The bacteria that cause the NTD trachoma is spread by both direct and indirect contact with an affected person's eyes or nose. Poor sanitation, crowded living conditions and insufficient clean water and toilets also increase the spread of the disease.
World Water Day is about accelerating change to solve the water and sanitation crisis. According to the UN, more than 2 billion people worldwide do not have access to clean drinking water or have to travel long distances to get it. Water and sanitation are inextricably linked to good health. Clean water is crucial for the treatment and prevention of Neglected Tropical Diseases (NTDs).
In the East African country of South Sudan, CBM is supporting mass drug administrations (MDAs) to treat trachoma, a Neglected Tropical Disease that can lead to blindness if left untreated. But the flooding and droughts that have hit the country over the past four years have further complicated the task of keeping communities safe from the disease. Extreme weather conditions increase the spread of disease yet make it hard to reach people with treatment.
Thousands of South Sudanese have been forced to leave their homes for higher ground. They are currently living on islands surrounded by floods. In recent years, almost half of the country's counties have been affected; particularly those along the Nile and Lol rivers.
Entire Communities Flooded
CBM's Sven Aretz who recently visited the country describes the situation in Unity State. He travelled to the project areas with community drug distributors.
“On the dirt roads, each car or truck drags along a comet tail of reddish dust. Out of the left side window, there is a vast, almost empty stretch of dry land. On the right side, a donkey cart with a slightly leaking water tank is moving slowly along a dike. Behind this long, low mud wall glitters water as far as the eye can see. Here and there, a naked tree stretches its leafless branches over the water. Water lilies and papyrus are growing in some places like a thick carpet on the swamp area. A roof of an abandoned house sticks out of the water. Desert on one side of the road, water reaching to the horizon on the other.”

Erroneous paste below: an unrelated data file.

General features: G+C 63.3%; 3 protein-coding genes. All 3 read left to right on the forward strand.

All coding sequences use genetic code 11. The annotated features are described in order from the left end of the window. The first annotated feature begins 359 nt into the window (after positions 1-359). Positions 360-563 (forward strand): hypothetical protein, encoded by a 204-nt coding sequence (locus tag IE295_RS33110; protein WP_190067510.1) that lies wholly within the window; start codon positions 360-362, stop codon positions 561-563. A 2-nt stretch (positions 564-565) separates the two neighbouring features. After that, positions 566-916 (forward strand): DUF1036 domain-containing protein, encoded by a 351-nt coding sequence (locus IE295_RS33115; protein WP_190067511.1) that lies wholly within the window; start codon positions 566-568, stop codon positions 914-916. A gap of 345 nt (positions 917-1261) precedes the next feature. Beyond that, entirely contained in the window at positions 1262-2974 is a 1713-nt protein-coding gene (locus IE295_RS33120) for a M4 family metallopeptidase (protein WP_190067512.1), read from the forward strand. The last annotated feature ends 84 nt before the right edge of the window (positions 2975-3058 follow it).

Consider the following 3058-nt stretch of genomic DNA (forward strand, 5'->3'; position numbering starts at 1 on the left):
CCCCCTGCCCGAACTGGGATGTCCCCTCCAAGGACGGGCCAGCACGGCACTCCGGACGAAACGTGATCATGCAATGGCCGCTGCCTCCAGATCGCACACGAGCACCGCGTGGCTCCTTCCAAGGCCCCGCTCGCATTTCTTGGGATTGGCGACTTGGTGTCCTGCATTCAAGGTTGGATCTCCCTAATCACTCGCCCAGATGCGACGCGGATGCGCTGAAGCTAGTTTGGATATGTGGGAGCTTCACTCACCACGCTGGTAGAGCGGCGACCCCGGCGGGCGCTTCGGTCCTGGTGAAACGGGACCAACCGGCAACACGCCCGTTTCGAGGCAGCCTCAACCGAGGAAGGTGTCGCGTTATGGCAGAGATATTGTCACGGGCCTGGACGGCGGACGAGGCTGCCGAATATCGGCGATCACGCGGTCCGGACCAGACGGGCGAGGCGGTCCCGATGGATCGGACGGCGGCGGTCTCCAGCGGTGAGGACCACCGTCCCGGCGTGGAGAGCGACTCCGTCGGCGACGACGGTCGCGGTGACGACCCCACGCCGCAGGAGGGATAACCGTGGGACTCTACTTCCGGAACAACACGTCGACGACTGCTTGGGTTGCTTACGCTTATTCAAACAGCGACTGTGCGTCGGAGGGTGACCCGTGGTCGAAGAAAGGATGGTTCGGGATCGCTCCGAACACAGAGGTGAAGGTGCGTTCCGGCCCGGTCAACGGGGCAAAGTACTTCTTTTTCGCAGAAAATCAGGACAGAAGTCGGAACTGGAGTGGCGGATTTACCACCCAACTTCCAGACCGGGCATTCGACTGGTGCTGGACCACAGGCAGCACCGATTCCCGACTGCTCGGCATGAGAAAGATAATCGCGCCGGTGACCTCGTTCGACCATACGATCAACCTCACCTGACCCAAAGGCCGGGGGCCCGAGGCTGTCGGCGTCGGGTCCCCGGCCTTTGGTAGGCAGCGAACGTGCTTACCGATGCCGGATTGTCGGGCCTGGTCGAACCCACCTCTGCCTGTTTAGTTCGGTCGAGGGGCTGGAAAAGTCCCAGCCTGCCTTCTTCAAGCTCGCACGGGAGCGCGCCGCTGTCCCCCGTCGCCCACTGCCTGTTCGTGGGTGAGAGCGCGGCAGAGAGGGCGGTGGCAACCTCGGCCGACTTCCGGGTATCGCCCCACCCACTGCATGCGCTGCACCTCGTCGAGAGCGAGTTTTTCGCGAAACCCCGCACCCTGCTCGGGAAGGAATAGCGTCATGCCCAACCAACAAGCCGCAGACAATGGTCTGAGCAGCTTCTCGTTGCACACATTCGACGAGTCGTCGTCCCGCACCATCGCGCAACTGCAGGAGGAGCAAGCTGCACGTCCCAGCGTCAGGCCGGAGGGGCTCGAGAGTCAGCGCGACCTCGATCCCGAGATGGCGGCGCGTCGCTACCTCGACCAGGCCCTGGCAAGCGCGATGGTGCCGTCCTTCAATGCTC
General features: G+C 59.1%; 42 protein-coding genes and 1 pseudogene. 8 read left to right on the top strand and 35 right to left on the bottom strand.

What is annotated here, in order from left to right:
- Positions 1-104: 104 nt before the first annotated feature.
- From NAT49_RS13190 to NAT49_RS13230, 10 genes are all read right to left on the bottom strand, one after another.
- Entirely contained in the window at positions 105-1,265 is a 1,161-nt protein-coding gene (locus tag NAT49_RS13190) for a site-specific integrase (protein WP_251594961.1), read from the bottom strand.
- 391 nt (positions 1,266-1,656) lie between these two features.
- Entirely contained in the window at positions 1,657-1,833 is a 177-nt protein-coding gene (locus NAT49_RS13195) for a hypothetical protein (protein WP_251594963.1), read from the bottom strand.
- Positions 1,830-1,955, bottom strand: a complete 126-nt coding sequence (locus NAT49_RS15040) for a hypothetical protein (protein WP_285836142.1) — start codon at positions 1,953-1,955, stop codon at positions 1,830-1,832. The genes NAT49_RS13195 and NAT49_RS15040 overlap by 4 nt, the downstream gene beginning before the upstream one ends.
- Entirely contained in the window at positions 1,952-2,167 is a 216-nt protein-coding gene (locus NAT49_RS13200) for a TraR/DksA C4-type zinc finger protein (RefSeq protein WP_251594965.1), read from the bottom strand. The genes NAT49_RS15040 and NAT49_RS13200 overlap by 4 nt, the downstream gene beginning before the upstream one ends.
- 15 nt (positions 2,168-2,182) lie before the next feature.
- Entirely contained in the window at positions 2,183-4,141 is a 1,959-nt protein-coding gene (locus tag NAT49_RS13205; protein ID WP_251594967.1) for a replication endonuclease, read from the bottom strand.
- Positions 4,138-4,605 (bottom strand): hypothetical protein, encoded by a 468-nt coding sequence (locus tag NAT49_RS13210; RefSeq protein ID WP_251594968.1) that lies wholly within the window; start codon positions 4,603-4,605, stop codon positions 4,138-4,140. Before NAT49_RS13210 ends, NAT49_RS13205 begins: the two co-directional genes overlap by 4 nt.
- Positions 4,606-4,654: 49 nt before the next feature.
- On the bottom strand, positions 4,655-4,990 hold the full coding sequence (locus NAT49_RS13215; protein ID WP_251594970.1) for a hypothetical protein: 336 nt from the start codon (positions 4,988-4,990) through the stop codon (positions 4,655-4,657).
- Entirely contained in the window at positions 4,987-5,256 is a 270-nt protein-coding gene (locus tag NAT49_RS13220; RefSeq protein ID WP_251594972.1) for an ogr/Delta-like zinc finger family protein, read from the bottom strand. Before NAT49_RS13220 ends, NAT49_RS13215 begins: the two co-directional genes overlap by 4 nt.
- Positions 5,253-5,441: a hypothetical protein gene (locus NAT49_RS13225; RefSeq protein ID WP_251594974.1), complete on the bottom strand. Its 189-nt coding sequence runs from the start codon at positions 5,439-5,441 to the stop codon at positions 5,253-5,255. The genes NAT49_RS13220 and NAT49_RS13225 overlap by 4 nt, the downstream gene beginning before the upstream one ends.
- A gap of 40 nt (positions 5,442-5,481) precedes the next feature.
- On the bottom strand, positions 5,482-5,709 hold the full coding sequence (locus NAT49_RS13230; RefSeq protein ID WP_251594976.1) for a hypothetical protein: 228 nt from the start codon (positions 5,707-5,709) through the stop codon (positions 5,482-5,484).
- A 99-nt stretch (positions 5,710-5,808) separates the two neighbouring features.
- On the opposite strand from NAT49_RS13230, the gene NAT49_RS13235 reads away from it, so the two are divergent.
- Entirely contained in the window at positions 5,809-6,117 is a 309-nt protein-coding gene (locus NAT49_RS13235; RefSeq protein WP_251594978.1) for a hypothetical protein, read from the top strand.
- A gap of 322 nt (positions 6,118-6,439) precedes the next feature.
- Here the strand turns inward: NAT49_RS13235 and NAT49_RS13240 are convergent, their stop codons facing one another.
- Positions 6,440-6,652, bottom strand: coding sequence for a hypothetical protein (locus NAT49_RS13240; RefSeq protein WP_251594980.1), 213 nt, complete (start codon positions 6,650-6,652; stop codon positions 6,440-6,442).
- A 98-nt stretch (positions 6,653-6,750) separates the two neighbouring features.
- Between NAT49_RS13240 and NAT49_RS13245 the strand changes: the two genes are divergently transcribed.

"There are many challenges now," says Dr Duol Biem Kueiguong, Director General of Unity State Ministry of Health. "The floods have displaced so many people who are now living in overcrowded refugee camps. There is a lack of fresh water, which makes facial cleanliness very difficult. The water behind the dike is not clean and healthy enough to drink."
Why Water is Important in Beating NTDs
The bacteria that cause trachoma is spread by both direct and indirect contact with an affected person's eyes or nose. Poor sanitation, crowded living conditions and insufficient clean water and toilets also increase the spread of the disease.
CBM's Trachoma Officer in South Sudan, Lubari Samuel, says:
"Severe flooding impacts our work in terms of getting to affected communities and the logistics of getting help to people who need it."
He adds that floods are a breeding ground for vectors such as houseflies. Diarrhoea, cholera, dysentery, typhoid and trachoma can all be transmitted through this contaminated water.
These terrible diseases can race through dense populations causing illness and even death. Communities that suffer from disease and poor sanitation tend to work less yet spend more money on health care. Many sick children don't attend school.
Along with mass drug campaigns, clean water, sanitation and hygiene are important components of an integrated strategy to control trachoma. The two most effective methods are face washing and having access to a household-level sanitation facility, typically a simple pit latrine.
The SAFE Approach
"Although building new toilet facilities in overcrowded and flooded environments is challenging, CBM will continue to distribute medicines. CBM will also promote hygiene, provide clean drinking water, and conduct mobile Trichiasis surgery for the advanced stage of trachoma in the islands. We will continue to track population movements to ensure 100 percent treatment coverage," says Lubari.
There is no quick and easy solution in a region that is experiencing devastation for the fourth year in a row after historic floods. Nevertheless, CBM and health authorities in South Sudan will continue their aim of eliminating trachoma as a public health problem in Unity State. This will be achieved through annual rounds of mass drug administration and surgeries, along with WASH (Water, Sanitation and Hygiene) projects.
As of 5 October 2022, 15 countries – Cambodia, China, Gambia, Islamic Republic of Iran, Lao People’s Democratic Republic, Ghana, Malawi, Mexico, Morocco, Myanmar, Nepal, Oman, Saudi Arabia and Vanuatu – had been validated by WHO as having eliminated trachoma as a public health problem. This serves as an incentive for CBM to keep working and make this a reality in South Sudan too. CBM’s efforts to eliminate trachoma as a public health problem in Unity State are currently supported by The End Fund.